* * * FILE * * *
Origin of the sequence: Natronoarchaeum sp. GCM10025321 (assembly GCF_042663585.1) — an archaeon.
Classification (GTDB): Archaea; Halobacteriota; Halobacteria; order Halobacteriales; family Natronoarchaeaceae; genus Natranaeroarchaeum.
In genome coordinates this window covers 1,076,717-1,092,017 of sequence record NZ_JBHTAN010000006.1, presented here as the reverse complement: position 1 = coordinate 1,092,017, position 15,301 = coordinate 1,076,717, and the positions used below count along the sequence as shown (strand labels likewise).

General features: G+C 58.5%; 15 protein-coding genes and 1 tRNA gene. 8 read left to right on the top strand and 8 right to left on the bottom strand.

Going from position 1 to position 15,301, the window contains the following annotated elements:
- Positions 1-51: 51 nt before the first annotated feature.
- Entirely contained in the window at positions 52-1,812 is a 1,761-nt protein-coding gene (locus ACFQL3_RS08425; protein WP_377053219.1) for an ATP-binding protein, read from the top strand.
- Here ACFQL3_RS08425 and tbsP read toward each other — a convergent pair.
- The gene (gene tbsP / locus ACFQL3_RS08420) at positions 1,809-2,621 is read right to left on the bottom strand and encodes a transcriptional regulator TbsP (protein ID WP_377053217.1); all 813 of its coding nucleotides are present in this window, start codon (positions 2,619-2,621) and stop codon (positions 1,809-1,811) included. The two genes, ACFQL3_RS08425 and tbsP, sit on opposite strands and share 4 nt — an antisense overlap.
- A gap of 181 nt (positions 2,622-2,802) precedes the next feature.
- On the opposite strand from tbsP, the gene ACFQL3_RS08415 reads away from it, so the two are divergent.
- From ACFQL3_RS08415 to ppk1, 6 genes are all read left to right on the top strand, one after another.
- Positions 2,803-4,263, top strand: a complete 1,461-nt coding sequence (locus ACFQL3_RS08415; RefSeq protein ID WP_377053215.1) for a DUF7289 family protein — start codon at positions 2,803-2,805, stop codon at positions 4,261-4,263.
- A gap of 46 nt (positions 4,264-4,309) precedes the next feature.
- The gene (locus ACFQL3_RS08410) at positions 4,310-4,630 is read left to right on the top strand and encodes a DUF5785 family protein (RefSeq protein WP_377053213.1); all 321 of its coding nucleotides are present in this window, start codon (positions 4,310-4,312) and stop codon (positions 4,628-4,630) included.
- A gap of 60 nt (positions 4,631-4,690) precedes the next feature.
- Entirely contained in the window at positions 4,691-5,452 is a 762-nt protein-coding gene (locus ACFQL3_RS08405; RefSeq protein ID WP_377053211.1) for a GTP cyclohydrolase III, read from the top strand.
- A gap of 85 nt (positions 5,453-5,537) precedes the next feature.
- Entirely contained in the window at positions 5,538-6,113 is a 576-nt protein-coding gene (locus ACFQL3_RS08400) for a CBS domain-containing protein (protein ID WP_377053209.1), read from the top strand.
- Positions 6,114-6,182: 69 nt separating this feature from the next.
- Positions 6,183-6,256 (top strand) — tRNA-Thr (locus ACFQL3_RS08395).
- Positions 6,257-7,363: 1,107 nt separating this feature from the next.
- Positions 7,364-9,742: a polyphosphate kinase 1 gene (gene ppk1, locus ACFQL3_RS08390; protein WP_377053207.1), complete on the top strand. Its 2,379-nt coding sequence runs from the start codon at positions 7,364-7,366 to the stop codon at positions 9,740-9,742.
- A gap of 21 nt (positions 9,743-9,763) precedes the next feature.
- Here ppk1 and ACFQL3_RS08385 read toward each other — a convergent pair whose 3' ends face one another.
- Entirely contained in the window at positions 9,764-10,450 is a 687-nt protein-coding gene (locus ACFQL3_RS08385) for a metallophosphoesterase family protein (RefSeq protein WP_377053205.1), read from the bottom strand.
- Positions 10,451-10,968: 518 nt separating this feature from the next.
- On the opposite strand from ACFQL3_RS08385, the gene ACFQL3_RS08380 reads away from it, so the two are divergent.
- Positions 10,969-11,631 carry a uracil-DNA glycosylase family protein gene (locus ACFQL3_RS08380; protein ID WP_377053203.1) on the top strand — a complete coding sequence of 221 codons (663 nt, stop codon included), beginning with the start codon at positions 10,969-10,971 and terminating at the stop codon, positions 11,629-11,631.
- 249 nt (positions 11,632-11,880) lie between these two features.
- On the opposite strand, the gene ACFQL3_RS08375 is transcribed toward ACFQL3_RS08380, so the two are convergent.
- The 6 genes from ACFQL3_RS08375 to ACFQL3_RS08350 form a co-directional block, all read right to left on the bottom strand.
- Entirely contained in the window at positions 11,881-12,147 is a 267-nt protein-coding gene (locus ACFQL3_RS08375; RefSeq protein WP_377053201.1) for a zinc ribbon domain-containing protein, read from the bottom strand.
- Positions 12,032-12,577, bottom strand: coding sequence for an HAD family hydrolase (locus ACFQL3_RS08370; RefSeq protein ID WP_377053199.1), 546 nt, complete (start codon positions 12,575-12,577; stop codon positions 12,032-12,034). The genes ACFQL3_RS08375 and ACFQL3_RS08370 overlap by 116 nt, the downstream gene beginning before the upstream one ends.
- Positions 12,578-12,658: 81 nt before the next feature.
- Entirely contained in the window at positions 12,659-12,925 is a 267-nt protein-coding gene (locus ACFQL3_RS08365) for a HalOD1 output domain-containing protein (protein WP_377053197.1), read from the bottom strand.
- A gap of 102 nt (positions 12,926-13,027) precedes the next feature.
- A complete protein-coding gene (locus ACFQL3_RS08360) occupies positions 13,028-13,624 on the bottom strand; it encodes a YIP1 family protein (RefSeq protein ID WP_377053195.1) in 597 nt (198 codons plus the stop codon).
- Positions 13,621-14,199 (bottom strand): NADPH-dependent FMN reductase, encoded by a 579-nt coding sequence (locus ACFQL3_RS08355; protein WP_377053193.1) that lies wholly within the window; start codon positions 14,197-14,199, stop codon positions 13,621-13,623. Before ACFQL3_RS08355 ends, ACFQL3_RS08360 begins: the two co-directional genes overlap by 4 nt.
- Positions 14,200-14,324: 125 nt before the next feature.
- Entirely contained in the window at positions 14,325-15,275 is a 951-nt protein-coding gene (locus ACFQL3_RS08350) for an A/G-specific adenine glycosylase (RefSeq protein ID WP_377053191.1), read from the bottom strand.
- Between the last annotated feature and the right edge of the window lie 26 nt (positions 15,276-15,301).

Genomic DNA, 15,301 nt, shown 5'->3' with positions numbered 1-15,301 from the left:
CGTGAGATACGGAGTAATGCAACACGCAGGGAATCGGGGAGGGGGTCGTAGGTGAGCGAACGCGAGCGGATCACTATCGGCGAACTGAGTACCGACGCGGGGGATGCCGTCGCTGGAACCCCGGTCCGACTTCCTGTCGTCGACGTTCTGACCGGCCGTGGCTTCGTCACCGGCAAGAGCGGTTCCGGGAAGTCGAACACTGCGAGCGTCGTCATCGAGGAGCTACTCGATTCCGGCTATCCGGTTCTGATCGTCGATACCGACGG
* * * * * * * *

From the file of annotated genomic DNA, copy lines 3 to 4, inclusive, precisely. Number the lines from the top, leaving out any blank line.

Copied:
In genome coordinates this window covers 1,076,717-1,092,017 of sequence record NZ_JBHTAN010000006.1, presented here as the reverse complement: position 1 = coordinate 1,092,017, position 15,301 = coordinate 1,076,717, and the positions used below count along the sequence as shown (strand labels likewise).

General features: G+C 58.5%; 15 protein-coding genes and 1 tRNA gene. 8 read left to right on the top strand and 8 right to left on the bottom strand.